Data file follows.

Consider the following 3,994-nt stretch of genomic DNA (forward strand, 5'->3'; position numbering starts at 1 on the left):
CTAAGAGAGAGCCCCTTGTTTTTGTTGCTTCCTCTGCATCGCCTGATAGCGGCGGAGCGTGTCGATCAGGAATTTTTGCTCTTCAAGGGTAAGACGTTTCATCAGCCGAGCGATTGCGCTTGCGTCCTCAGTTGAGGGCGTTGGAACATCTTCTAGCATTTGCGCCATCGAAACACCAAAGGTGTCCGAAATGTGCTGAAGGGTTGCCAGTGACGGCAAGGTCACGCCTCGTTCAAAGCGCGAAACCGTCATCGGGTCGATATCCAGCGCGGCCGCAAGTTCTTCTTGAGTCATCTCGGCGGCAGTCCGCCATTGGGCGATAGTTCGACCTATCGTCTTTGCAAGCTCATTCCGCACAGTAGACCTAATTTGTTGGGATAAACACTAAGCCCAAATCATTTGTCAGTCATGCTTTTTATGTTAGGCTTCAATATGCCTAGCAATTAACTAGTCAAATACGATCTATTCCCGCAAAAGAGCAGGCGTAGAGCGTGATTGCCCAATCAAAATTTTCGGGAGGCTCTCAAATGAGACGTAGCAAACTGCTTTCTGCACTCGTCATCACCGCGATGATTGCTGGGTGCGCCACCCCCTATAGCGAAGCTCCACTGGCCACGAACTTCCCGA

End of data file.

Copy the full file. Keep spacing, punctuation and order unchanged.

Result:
Consider the following 3,994-nt stretch of genomic DNA (forward strand, 5'->3'; position numbering starts at 1 on the left):
CTAAGAGAGAGCCCCTTGTTTTTGTTGCTTCCTCTGCATCGCCTGATAGCGGCGGAGCGTGTCGATCAGGAATTTTTGCTCTTCAAGGGTAAGACGTTTCATCAGCCGAGCGATTGCGCTTGCGTCCTCAGTTGAGGGCGTTGGAACATCTTCTAGCATTTGCGCCATCGAAACACCAAAGGTGTCCGAAATGTGCTGAAGGGTTGCCAGTGACGGCAAGGTCACGCCTCGTTCAAAGCGCGAAACCGTCATCGGGTCGATATCCAGCGCGGCCGCAAGTTCTTCTTGAGTCATCTCGGCGGCAGTCCGCCATTGGGCGATAGTTCGACCTATCGTCTTTGCAAGCTCATTCCGCACAGTAGACCTAATTTGTTGGGATAAACACTAAGCCCAAATCATTTGTCAGTCATGCTTTTTATGTTAGGCTTCAATATGCCTAGCAATTAACTAGTCAAATACGATCTATTCCCGCAAAAGAGCAGGCGTAGAGCGTGATTGCCCAATCAAAATTTTCGGGAGGCTCTCAAATGAGACGTAGCAAACTGCTTTCTGCACTCGTCATCACCGCGATGATTGCTGGGTGCGCCACCCCCTATAGCGAAGCTCCACTGGCCACGAACTTCCCGA